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Wildlife Trafficking: Beyond Elephants and Ivory

By Susan Lieberman

In the wildlife trafficking policy debate in the U.S., the majority of attention to date has been on elephant ivory and rhino horn from Africa. However, elephants and rhinos are not the only species threatened by illegal international trade. Numerous other species of mammals, birds, reptiles, and others are also subject to trafficking, and they too need increased attention and political and financial support. In testimony I submitted to a meeting of the President’s Advisory Council on Wildlife Trafficking, I detailed some of the species whose illegal trade is under the radar, but still are suffering the effects of wildlife trafficking.

Ask Your Weird Animal Questions: Is It True Bird Moms Abandon Babies?

This week in Ask Your Weird Animal Questions, we tell you when you should help a baby animal—and when you should leave it alone.

Unusual Encounters: Sea Turtles Roaming Off Los Angeles

“Balloon straight ahead” one of my researchers tells the captain while leaning forward from the bow of our boat. We are so accustomed to find plastic debris during our dolphin surveys off Los Angeles, California, that a party balloon is the first thing that comes to everyone’s mind when we come across something round-shaped floating…

Female Turtles “Talk” to Their Hatchlings, Scientists Discover

New research finds that female giant South American river turtles “talk” to their hatchlings.

Ask Your Weird Animal Questions: Reptiles

Reptiles may not be as cuddly as cats or as dutiful as dogs, but reptile people love their lizards, snakes, and turtles. This week Ask Your Weird Animal Questions slithers into the world of reptiles, starting with one reader who shelled out some great questions about turtles. Water turtles/terrapins: When they sleep at night, how…

May 11, 2014: Capturing the Spirit of Adventure, Saving Sea Turtles and More

Every week, embark with host Boyd Matson on an exploration of the latest discoveries and interviews with some of the most fascinating people on the planet, on National Geographic Weekend. Please check listings near you to find the best way to listen to National Geographic Weekend on radio, or listen below! Hour 1 – Adventurers who regularly push their limits of…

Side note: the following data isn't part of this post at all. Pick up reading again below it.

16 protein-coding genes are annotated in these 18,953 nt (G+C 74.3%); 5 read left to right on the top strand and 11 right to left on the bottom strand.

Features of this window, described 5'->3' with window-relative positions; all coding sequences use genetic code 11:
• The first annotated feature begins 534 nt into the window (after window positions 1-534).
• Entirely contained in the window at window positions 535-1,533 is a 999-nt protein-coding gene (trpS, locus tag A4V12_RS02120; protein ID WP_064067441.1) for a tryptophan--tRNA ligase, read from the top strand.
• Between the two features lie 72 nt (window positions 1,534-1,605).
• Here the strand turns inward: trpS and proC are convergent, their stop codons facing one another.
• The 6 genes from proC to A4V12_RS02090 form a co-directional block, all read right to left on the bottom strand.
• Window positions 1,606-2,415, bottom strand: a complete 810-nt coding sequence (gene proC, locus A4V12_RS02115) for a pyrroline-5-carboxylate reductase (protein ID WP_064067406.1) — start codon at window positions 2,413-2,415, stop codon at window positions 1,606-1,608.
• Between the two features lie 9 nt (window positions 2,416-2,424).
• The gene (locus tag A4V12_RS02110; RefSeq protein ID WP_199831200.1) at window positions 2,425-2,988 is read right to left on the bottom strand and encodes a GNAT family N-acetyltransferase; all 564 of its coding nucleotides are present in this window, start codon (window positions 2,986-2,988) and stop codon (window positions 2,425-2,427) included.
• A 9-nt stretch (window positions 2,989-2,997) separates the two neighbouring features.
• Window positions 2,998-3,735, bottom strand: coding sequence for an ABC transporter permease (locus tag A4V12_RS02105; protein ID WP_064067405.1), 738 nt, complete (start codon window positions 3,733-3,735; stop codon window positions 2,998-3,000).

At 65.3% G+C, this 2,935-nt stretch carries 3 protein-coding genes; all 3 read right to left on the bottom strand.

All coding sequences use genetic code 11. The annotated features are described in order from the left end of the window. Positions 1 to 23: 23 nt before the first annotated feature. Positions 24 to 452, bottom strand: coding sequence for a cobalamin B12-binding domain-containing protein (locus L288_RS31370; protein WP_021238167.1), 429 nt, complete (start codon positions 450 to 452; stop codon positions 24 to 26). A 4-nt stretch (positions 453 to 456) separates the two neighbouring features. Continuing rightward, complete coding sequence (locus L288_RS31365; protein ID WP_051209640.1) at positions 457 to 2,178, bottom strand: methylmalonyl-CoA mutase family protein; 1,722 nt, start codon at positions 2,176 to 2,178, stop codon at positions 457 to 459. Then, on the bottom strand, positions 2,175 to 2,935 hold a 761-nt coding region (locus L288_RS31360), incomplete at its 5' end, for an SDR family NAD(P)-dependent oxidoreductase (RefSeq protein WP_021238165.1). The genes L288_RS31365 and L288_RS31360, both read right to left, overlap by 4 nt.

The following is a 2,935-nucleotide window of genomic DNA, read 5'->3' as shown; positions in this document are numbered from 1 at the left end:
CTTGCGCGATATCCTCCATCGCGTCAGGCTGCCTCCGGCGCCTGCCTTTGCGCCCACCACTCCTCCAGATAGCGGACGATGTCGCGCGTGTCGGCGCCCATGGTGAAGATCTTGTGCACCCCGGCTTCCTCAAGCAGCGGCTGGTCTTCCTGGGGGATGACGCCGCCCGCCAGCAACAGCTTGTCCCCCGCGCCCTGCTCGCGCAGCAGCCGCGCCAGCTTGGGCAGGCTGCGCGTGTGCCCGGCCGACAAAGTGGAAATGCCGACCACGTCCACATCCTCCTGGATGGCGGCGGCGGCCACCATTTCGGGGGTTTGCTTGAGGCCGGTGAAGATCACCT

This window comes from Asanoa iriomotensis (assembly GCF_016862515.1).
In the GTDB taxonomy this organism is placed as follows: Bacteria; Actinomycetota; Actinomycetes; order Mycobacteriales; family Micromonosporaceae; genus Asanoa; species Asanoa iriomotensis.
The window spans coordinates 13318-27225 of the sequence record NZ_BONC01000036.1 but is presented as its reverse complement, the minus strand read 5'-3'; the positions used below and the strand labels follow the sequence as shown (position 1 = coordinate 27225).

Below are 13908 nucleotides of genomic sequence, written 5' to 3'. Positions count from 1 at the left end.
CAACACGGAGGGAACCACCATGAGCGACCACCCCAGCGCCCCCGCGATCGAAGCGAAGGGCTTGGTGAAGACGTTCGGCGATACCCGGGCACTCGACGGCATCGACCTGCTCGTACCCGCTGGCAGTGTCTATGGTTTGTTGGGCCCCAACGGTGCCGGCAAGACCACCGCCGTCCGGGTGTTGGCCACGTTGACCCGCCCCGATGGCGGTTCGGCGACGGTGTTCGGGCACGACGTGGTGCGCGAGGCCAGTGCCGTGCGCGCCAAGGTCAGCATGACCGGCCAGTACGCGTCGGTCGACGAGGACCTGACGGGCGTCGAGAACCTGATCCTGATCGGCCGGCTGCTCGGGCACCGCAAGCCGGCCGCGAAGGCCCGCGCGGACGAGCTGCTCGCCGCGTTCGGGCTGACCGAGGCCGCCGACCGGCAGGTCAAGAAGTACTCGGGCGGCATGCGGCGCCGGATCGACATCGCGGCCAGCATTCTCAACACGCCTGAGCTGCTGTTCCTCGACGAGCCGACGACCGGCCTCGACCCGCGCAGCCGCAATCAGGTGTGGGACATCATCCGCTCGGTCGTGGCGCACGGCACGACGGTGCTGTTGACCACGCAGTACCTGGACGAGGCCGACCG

Two New Snapping Turtle Species Named

The alligator snapping turtle, the biggest freshwater turtle in North America, is actually three species, a new study says.

April 6, 2014: Riding Horses Across Continents, Swimming in the Arctic Ocean and More

Every week, embark with host Boyd Matson on an exploration of the latest discoveries and interviews with some of the most fascinating people on the planet, on National Geographic Weekend. Please check listings near you to find the best way to listen to National Geographic Weekend on radio, or listen below! Hour 1 – Filipe Masetti left Calgary, Alberta on horseback nearly two…

A Dome for Turtles and More

This week, Armando Ubeda, Mesoamerican Program Manager for LightHawk traveled to Costa Rica as part of an expedition to promote the conservation and governability of the Central American Dome. LightHawk is in Costa Rica supporting this initiative led by MarViva, donating flight to the expedition and helping raise the profile of this effort. The Central…

Electronic Tagging and Tracking Marine Animals Supports Conservation

Understanding and predicting animal movement is important as it is central to establishing effective management and conservation strategies [1]. Until relatively recently, studying the movements and behaviors of highly migratory marine species (turtles, sharks, whales, penguins, seals and billfish) have been challenging due to the logistical and technological constraints of working in aquatic environments. However,…

New Caledonia Expedition: Turtle Lovin’

By Manu San Félix Today we had a difficult day of diving, navigating far away from our ship with dive boats in rough seas. In spite of the bad conditions we were able to complete three dives in beautiful reefs and coral gardens with groupers, sharks and more. Afterwards, we went back to our boat,…

The Ocean’s Unsung Heroes – Hooray for the Little Guys & Just Keep Swimming!

When most people think about ocean creatures, they picture large charismatic species like whales, penguins, polar bears, sharks and turtles. These magnificent animals are the “celebrities” of the oceans and tend to received significant public and scientific attention. In fact, they are even play starring roles in Hollywood movies, such as Happy Feet, Dolphin Tale,…

The Turtle and the Town: Freshwater Species of the Week

  The northern map turtle (Graptemys geographica) is a relatively large aquatic turtle that is native to North America. It is named for the lines on its shell, which resemble the contour lines on a map. Map turtles show extreme sexual size dimorphism, which means the genders grow to different sizes. Northern male map turtles…

Saving Other Turtles from George’s Lonesome Fate

For turtle species numbering in the hundreds or less, we may only have a few years before we lose these marvels of evolution forever. We have the ability to make a difference, and we have the ethical responsibility to respond. We must act now to ensure that future generations have the opportunity to spot a turtle in the wild and that no species finds itself reduced by human greed or mismanagement to one last, lonesome representative.

Australia’s Menopause-Busting Turtles: Freshwater Species of the Week

  Australia’s unique freshwater turtles (like the Eastern longneck pictured) may hold promise for medical breakthroughs. The reptiles can live longer than a century and they don’t seem to go through menopause, suggesting that they may have anti-aging properties. Freshwater turtle expert Ricky Spencer of the University of Western Sydney told Australian media that, paradoxically,…